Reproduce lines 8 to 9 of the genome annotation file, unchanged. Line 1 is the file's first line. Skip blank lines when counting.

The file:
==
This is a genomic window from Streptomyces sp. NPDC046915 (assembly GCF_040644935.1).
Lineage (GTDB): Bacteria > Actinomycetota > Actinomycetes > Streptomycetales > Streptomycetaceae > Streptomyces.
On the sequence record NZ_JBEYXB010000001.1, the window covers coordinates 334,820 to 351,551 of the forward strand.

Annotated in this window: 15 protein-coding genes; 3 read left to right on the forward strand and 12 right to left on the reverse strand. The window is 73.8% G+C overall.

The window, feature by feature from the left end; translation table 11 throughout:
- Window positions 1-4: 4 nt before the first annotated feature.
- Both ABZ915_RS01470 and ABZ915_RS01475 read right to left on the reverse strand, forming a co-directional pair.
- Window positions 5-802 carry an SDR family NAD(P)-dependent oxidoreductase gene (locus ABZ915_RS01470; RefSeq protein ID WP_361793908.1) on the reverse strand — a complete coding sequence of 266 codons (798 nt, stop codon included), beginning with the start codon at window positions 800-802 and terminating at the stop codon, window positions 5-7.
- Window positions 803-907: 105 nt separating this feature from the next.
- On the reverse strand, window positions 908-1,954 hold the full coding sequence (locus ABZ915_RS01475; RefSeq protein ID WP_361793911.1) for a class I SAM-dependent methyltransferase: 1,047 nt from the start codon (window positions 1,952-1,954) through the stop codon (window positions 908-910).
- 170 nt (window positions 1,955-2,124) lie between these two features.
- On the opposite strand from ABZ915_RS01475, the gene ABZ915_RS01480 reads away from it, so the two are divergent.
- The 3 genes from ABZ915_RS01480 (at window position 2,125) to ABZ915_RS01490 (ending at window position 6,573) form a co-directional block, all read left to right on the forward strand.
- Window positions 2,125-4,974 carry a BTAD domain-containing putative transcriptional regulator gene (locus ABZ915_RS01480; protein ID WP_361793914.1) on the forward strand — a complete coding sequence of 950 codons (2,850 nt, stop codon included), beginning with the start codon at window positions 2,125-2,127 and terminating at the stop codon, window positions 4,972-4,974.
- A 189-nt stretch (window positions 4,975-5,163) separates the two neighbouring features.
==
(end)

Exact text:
- Window positions 5-802 carry an SDR family NAD(P)-dependent oxidoreductase gene (locus ABZ915_RS01470; RefSeq protein ID WP_361793908.1) on the reverse strand — a complete coding sequence of 266 codons (798 nt, stop codon included), beginning with the start codon at window positions 800-802 and terminating at the stop codon, window positions 5-7.
- Window positions 803-907: 105 nt separating this feature from the next.